HOW TO SUCCEED at THE OAKS
"In order to discover the character of people, we have only to observe what they love."
1. DISCIPLINE ACCORDING TO GOD'S WORD.
We believe that a healthy school culture depends upon faithful correction at school and at home. We create this culture together. Many parents are attracted to what they find here and they hope that The Oaks will provide the discipline and training that they are unwilling to provide at home. God's Word provides all the encouragement, wisdom, and practical understanding we need as parents to adequately train our children for life. If you feel that this is an area in which you may need to improve (and who doesn't?), we encourage you to seek wisdom from the Scriptures and to read Shepherding a Child's Heart, by Ted Tripp. For parents of older children, read Age of Opportunity, by Ted Tripp.
2. BECOME A LIFE-LONG LEARNER.
Let your children see you learning, reading, and discovering. Your children will assume the view of education that they see in you. If you think of education as something limited to school, then they will begin to think likewise. If you think of education as a life-long pursuit of wisdom, knowledge, and understanding, then they will begin to pursue this as well.
3. READ TO YOUR CHILDREN.
Reading with your children is one of the single most effective way of improving their self-control, imagination, creativity, vocabulary, writing skills' nd auditory processing. Fostering a love of books will lead your child to become a life-long reader, thus a life-long learner. By ages three and four, most children are capable of learning to sit through short novels such as The Chronicles of Narnia, The Little House on the Prairie, The Adventures of Homer price. If you would like to learn more about what to read to your child, Honey for a Child's Heart is an excellent resource.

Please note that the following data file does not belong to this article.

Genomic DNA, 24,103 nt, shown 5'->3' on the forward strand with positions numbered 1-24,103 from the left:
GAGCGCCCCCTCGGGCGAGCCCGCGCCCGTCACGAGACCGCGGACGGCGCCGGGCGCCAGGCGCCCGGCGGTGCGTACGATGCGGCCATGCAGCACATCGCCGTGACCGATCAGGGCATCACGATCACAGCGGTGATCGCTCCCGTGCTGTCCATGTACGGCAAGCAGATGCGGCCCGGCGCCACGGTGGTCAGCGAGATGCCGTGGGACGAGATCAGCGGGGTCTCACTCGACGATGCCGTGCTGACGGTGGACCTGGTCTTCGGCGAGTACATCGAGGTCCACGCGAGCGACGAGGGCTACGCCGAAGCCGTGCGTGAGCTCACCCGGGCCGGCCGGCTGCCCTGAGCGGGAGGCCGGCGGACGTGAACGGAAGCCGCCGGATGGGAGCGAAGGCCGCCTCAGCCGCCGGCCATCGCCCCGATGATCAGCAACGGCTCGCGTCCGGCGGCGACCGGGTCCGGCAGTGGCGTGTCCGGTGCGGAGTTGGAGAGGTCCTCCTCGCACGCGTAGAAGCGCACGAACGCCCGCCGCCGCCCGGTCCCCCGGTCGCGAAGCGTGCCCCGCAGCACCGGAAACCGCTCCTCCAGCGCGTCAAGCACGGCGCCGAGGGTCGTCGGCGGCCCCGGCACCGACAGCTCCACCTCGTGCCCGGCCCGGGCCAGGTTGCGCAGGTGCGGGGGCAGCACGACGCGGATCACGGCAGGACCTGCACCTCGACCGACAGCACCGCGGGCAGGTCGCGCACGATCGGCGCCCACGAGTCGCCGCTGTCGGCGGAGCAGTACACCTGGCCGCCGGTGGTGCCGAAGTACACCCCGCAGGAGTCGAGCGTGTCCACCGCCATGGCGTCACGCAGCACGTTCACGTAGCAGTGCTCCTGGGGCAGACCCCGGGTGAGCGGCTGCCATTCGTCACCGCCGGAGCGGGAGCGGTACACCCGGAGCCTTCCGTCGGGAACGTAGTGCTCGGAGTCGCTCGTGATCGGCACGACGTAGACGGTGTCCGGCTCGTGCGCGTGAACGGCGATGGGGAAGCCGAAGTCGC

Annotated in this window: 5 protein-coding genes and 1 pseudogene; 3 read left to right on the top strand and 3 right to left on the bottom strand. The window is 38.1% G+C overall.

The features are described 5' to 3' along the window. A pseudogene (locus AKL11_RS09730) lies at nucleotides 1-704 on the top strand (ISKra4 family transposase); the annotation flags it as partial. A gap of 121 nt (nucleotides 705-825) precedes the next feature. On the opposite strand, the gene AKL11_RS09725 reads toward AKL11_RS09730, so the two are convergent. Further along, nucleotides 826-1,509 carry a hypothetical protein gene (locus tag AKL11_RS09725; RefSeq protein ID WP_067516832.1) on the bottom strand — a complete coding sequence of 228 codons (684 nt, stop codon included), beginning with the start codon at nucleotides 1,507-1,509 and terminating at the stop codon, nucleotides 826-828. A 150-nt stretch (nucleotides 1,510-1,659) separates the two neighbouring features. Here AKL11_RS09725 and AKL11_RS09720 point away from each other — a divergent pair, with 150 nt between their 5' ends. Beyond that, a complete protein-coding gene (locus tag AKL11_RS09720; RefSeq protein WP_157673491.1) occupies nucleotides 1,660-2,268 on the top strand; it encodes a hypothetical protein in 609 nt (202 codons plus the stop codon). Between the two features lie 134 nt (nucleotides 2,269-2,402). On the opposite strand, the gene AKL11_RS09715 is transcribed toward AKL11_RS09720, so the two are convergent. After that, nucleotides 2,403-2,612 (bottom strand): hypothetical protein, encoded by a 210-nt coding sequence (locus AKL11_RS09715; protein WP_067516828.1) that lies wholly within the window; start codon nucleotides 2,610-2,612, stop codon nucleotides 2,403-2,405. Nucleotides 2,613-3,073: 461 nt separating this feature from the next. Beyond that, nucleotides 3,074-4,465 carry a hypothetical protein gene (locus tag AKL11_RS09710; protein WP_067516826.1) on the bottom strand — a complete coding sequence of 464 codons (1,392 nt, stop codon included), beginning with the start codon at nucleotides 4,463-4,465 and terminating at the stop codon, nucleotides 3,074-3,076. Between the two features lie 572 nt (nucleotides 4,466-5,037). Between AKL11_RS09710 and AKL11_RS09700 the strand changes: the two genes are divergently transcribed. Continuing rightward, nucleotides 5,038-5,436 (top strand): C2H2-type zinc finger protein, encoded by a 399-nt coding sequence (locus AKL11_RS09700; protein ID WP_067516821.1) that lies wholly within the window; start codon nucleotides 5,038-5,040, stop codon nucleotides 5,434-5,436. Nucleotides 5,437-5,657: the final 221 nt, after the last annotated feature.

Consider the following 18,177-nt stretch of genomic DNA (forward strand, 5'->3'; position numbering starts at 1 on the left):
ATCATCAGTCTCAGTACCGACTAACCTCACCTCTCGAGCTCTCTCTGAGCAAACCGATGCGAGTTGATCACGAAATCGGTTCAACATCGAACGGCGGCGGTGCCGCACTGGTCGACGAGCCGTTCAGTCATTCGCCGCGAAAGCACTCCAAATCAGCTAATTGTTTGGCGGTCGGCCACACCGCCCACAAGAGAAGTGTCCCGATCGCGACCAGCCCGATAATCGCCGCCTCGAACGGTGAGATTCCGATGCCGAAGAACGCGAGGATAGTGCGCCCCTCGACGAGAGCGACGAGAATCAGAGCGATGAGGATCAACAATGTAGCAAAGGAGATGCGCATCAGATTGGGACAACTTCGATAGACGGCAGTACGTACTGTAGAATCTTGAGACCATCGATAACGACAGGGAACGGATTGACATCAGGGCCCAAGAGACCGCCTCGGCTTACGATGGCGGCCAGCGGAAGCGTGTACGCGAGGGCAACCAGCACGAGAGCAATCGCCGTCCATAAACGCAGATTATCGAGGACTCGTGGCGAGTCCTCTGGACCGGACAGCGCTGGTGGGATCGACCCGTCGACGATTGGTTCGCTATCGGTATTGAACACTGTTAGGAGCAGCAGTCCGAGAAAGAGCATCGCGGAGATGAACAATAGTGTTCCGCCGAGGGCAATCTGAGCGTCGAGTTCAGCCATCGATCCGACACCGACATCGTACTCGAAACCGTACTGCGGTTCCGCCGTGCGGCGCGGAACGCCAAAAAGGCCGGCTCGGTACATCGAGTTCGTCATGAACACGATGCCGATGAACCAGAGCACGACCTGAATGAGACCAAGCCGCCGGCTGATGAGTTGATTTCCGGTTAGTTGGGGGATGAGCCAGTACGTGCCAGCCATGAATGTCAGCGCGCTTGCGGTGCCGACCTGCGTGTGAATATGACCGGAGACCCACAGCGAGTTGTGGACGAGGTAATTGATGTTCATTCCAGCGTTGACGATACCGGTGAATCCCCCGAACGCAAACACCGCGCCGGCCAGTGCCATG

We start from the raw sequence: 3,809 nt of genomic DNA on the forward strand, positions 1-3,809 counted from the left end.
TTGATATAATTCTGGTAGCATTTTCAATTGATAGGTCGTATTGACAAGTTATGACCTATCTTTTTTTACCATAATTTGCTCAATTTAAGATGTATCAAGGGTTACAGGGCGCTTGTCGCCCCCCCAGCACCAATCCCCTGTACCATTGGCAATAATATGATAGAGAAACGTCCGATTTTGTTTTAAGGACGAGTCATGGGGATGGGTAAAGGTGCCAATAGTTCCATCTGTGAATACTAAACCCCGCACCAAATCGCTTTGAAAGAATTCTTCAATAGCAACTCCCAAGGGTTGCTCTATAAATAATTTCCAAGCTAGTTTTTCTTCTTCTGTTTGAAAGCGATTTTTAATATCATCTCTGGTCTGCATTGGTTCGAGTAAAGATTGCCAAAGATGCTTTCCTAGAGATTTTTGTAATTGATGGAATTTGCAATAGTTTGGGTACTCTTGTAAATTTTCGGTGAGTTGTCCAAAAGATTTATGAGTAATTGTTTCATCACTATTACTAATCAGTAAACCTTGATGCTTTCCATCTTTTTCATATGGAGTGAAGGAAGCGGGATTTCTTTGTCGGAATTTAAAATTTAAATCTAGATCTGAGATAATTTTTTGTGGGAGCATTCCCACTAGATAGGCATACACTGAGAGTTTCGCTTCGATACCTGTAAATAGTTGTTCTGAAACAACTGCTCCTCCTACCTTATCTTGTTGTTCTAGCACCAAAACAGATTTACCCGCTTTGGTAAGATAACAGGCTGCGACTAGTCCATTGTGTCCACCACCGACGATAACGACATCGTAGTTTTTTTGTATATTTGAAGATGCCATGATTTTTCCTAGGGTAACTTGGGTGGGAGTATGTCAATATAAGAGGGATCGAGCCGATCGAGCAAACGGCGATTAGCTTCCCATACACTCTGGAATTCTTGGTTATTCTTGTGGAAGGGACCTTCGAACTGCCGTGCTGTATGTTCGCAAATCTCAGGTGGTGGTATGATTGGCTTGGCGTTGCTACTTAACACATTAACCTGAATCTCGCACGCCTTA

4. COMMUNICATE WITH US.
Communication is the weakest link in any organization whether it be a family, church, or school. Communicating our appreciation, concern, fear, and disappointment should be a natural and regularly occurring event in the classroom, hallway, or on the phone. Doing this within the parameters of Scripture will enable us to bring glory to God and build up others instead of tearing them down.
5. DEVELOP FRIENDSHIPS.
The Oaks is not just a school, it's a family. We rejoice with each other and mourn with each other. If you want more out of your school than an educational environment, then develop relationships. Volunteer. Serve brunch to fellow parents. Hold a Bible study to parallel what your children are learning in their Bible class. Develop a reading circle and read books that our older students are reading.
6. ESTABLISH PRIORITIES FOR HOME LIFE.
The home is your child's first and foremost school. Whatever happens at home will be more powerful than anything outside of school in the formation of your child. At home, your child learns how to think about God, others, and the world. He learns how to play, work, worship, relax, eat, and interact with others. He learns how to respond to hardship and how to celebrate the joys of life. Children who are the most successful at The Oaks come from homes that have prioritized family time over extracurricular busyness. Godly home life is not something that can be accomplished by rare tropical storms of spiritual teaching. If we are to be effective, it will be accomplished by keeping the relative spiritual humidity very high.